The mathematical conclusion which must be drawn from this formula is that the interest on our circulating medium is imaginary and impossible, and under our present system must be satisfied by securities, which is legalized robbery.  We will now examine all the elements which prevent it from being practically true.  To meet interest we have the actual increase of money by the coinage of gold, silver, nickel and copper.  We have the balance of our exports over imports when there is any, and the money which bankers and money-loaners pay for the expenses of living and conducting their business.  If the interest upon our debts is greater than the sum of these, it must be met by the foreclosure of securities.  The strongest possible proof that the accruing interest is greater than what is provided for by coinage, etc., is found in the fact of the failures which are continually taking place throughout the United States.  The reports of Bradstreet and Dunn show an annual crop of over 13,000 business failures.  This represents not less than 30,000 men who are yearly swallowed in the vortex of financial ruin.  Not only do these men fail, but thousands who have trusted them fail to get their just reward.  These reports do not include the minor failures and the foreclosure of real estate.  But we are all able to see that one piece after another is rapidly passing into the hands of the bankers and money-loaners.  We know that our farms are covered with mortgages and that men who are in debt are unable to meet their payments.  We know, too—those of us who are old enough to remember back so far—that forty years ago there was scarcely a tenant farmer in all America.  How is it to-day ?  At least one-half of the agricultural population are either tenant farmers or are living on farms for which they can never pay, and at the present rate of centralizing wealth, twenty-five years more the other half will be no better off.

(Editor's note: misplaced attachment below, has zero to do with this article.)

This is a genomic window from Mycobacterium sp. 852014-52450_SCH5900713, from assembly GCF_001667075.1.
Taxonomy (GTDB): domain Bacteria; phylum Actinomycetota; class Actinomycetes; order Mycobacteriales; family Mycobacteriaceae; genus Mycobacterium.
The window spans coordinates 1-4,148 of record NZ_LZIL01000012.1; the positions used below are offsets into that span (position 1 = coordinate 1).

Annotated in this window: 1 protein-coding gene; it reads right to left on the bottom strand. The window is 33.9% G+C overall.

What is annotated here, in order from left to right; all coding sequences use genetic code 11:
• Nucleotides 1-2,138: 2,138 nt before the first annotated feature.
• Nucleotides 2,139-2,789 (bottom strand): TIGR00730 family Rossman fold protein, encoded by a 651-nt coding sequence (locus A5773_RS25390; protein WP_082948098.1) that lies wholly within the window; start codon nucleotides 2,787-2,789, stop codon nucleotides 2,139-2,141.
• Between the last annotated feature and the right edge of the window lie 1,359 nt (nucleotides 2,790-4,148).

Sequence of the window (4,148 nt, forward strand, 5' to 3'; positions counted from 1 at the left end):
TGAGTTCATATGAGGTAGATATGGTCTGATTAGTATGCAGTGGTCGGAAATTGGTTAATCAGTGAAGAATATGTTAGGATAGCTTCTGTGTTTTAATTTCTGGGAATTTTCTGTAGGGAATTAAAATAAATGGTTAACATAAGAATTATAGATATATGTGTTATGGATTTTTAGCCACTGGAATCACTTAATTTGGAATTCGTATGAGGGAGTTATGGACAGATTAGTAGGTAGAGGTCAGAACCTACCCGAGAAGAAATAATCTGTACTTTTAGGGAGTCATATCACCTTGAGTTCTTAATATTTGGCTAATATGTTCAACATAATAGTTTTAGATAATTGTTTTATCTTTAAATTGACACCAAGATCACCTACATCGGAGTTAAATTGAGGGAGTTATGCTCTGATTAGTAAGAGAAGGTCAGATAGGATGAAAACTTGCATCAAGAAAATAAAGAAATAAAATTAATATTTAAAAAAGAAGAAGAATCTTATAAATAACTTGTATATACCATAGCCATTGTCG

This condition corresponds precisely to the past history of the credit system.  It has centralized the real estate of Great Britain into the hands of the noble(?) few and converted her hardy yeomanry into tenant farmers and paupers.  One half of England is said to be actually owned by twelve persons and the other half by less than 20,000.  What this system has done for Great Britain it will do for America.  No one who has not given this subject a thorough and exhaustive investigation, can form any just conception of the vast accumulative power which money derives from interest, for under our present system our circulating medium is not merely loaned once annually, but it is loaned and re-loaned a great number of times, so that the dollar draws from society not merely six or eight per cent interest yearly, but it draws ten or twelve times this rate.  Statistics clearly prove this position.  According to the last annual report of the United States Comptroller of Currency, we have 6573 banks of deposit, including national banks, private banks, saving banks, and loan and trust companies.  The amount of their deposits was given as being over three billion dollars, while our circulating medium was given less than one billion.  This, one billion, could not pile up three billion deposits only through the loaning and re-loaning process.  For instance, A borrows money of the bank to pay off a note due.  B, who, having no immediate use for it, deposits it in the bank.  In less than an hour C may borrow this identical money and pass it to a fourth party who again deposits it.  Now, if these deposits had been loaned the banks by the people at the rate of six per cent, each dollar is drawing eighteen per cent interest,* the banker loans it at eight and ten per cent and discounts at a much higher rate, which would show that each dollar is earning for the banker at least thirty per cent, making the dollar draw forty-eight per cent interest through the agency of the banks alone.  But this does not by one-half complete the chapter, for there are hundreds of insurance companies and building associations, and thousands of private individuals who are loaning money at like rates.  This indicates that we are paying at least 100 per cent interest for the use of every dollar in circulation.  This is equivalent to saying that ten persons are each obligated to pay ten per cent interest on every dollar in use, or on an average every man, woman and child in the United States is paying annually fourteen dollars tribute to the money power for the use of a circulating medium !  No wonder the debt-ridden people are clamoring for cheap money.  A dollar which draws 100 per cent interest to keep it in circulation, is not only a very expensive but a very oppressive money for one class of American citizens, and a bonanza of wealth for another.  Lest this be thought to be an over estimate, we have another method of approximately arriving at the amount of interest which we annually pay for the use of our circulating medium, and which leads us to nearly the same conclusion.  The recent reports of Bradstreet & Co. (October 3), gives the bank clearings of fifty-six of our large cities for the last nine months to be $40,808,146,010.  At like ratio, their yearly clearings would foot up in round numbers $54,664,000,000.  If this vast sum of payments costs the payers on an average sixty day’s interest, or one per cent on the whole amount, it will make the sum paid yearly by these cities for the use of bank credit $546,640,000.  It would be safe to conclude that the business of the rest of the country would swell this sum to $900,000,000, which is equivalent to our entire circulating medium.  It must ever be kept in mind that when we borrow the dollar and obligate ourselves to pay interest upon it, we can only make one exchange with it, and if we should borrow it for ten years, this one exchange would cost us ten times the rate of interest paid.  The entire interest-bearing debts of this country are variously estimated at from thirty-two to forty billions.  This indebtedness includes the United States bonds, railroad bonds, state bonds, city bonds, county bonds, township bonds and school bonds, together with our mortgage and promissory notes.  This estimate does not seem beyond probability.  We will consider it even lower.  Say it is $30,000,000,000.  This vast sum is drawing on an average not less than six per cent interest, which would give us $1,800,000,000 annual interest to be paid on this enormous debt, or twice the sum of our circulation, and which is equal to twenty-seven dollars for every man, woman and child in the United States.  This will require 1,800,000,000 bushels of wheat sold at one dollar per bushel, and will absorb all the surplus which may come to us from the sale of our grain to famine-stricken Europe.  This vast debt is like the mad waters of a mighty river, whose swollen volume has burst the boundaries of its natural channel and is sweeping onward, ever onward, carrying ruin and devastation in its path, while we, like the people of Johnstown, who heeded not the voice of the warning stranger, sleep in peaceful and happy indifference.  This enormous volume of debt is yearly increasing, and can never be liquidated under our present system, because our circulating medium can only be obtained by borrowing, thus still further increasing the debt.